Last week's best stocks to buy were influenced by several crises building on Capitol Hill - the 2014 fiscal budget and looming government shutdown, the debt ceiling, and mounting anxieties over the Federal Reserve's QE taper timing.
As a result of these factors, many concerned investors turned to cash.
But with money market instruments yielding next to nothing, you will miss out on 100% of market gains if you are just sitting on cash. Money Morning keeps reminding readers that savvy investors make money in all kinds of markets - and we found just the right stocks to buy to make the most of current conditions.
Here's a recap of our picks for the best stocks to buy now, culled from last week's Money Morning daily articles, videos, and insights from our in-house experts:
- Everybody loves a good comeback story - especially investors. Turnaround stocks are equities that are flying under the radar. The best turnaround stocks will surprise to the upside, return long-term profits, and have an undervalued price. And, the best time to get in is before big Wall Street firms take notice. In 2 Key Turnaround Stocks to Buy Now, Money Morning spotlights two that fit the criteria. And in Cheap Stocks to Buy Now That Could Double Your Money, we share two strong stocks sporting small price tags that are poised to offer lucrative returns.
- Apple Inc. (Nasdaq: AAPL) has been stealing market share from BlackBerry since the launch of its signature iPhone in 2007. The company stole more thunder last week when it sold 9 million new iPhones during their first three days in stores, a record for first-weekend sales. This prompted the tech giant to issue a more upbeat financial forecast, with revenue in its fiscal fourth quarter nearing the high end of its previous $34 billion to $37 billion estimations. And that's only part of the reason why Money Morning believes shares are going higher.
- Facebook Inc. (Nasdaq: FB) has gone from Wall Street loser to winner. The stock has more than doubled over the last two months and is up some 85% year to date. Shares of the social networking leader closed at an all-time high of $51.24 Friday. Money Morning explains the reasons behind the stark about face at Facebook, and in-house Capital Wave Strategist Shah Gilani talked to FOX Business News about whether FB shares are still a buy. He also shared his insight on Amazon.com Inc. (Nasdaq: AMZN).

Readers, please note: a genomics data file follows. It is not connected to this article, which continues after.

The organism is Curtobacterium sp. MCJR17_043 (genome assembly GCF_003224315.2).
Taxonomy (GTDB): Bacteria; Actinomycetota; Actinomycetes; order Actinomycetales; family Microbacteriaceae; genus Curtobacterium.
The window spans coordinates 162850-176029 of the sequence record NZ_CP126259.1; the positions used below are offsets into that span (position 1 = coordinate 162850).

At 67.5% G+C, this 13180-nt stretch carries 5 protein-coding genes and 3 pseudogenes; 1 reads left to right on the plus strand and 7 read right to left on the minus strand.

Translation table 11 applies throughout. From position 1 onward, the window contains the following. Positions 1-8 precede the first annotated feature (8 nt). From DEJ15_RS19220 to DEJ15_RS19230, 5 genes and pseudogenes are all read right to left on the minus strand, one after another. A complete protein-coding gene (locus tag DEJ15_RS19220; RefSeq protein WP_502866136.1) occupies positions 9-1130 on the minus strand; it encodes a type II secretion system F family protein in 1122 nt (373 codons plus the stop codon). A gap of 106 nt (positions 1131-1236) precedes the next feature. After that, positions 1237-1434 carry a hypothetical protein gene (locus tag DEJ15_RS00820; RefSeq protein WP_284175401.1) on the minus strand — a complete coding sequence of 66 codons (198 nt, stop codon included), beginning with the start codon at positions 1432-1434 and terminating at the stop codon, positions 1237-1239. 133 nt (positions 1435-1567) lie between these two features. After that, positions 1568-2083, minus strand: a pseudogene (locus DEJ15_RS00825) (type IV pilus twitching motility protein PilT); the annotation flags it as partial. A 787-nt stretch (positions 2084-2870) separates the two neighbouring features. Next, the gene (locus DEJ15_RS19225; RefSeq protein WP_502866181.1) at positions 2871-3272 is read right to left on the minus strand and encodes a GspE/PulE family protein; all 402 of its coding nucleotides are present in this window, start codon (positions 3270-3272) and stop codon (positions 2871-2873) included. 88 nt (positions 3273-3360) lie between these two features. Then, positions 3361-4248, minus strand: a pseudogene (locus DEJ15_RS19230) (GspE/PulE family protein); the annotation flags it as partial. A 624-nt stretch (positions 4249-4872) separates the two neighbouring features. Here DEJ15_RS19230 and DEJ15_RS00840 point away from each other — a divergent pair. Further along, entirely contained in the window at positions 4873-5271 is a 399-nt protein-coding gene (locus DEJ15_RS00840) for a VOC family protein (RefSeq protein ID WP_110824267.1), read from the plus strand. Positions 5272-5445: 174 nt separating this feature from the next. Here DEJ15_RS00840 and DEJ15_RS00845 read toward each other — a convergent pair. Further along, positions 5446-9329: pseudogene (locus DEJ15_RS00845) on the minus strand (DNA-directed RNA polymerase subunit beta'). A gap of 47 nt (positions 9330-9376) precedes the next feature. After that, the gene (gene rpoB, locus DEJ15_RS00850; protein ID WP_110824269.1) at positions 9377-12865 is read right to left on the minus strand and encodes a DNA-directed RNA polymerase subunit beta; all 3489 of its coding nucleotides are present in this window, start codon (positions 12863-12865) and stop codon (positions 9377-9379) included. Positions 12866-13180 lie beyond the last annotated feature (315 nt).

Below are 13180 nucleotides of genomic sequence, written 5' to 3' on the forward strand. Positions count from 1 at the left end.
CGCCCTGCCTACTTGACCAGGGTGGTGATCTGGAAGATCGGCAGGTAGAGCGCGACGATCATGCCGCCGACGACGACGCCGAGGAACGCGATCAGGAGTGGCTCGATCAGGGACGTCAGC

- IPO fever is back. Among high-profile names scheduled to go public are micro-blogging site Twitter and automaker Chrysler (which has successfully emerged from bankruptcy). The hype and hope surrounding the pair is palpable among excited investors. But many market participants remain guarded after the Facebook IPO fiasco. Money Morning answers the question of whether Twitter will be a good buy and details why the Chrysler filing flashes a buy signal for the overall auto industry. Park yourself here to read the rest.
- We all know the three most important things to consider when buying real estate - location, location, location. And none is home to more expensive real estate than New York's tony Manhattan, which boasts four of the richest zip codes in the United States. According to NYC sales documents, the number of apartments sold at $4 million or more soared 40% in Q3. Money Morning Global Investing & Income Strategist Robert Hsu describes how readers can make a killing on some prime Manhattan real estate right now, without the hassle of tenants, taxes, insurance, and maintenance. Don't call your realtor; call your stock broker after you read how.
- The U.S. shale boom is remaking the nation's industrial landscape and raising the prospects of energy independence for the world's biggest oil consumer. The shale boom first began with a focus on natural gas but has recently shifted to shale oil. Shale oil production reached about 2 million barrels a day last year, pushing overall U.S. shale daily output to 6.4 million barrels. That was the most in 15 years and 32% above the level 5 years ago. Investors looking to play this arena shouldn't look to North Dakota's Bakken Field or Texas' Eagle Ford formation - California's Monetary Shale is where the action is. Readers don't need to "go west" for the whole story; it's all here.
- A decade ago, natural gas accounted for about a quarter of U.S. power generation, while coal accounted for more than half. In April, they converged at 32% of overall generation, according to the Energy Information Administration. The pace at which clean, cheap, and abundant natural gas has caught up with coal has surprised even the most avid natural gas proponents. However, overseas, natural gas is pricey and growing more expensive. As a result, coal demand abroad is growing. Money Morning Resource Specialist Peter Krauth explains it all in The Most Unlikely Beneficiary of the Natural Gas Boom.
- Gold and silver continue to be beneficiaries of Middle East tensions and U.S. fiscal policies that are up in the air. As Washington, D.C., lawmakers gear up for a showdown culminating in a government shutdown both precious metals stand to benefit. Money Morning shares industry insiders' views on gold prices and how to profit. We also covered the end to a five-year silver price manipulation probe that concluded with no charges... and explained why we are sure there was manipulation.
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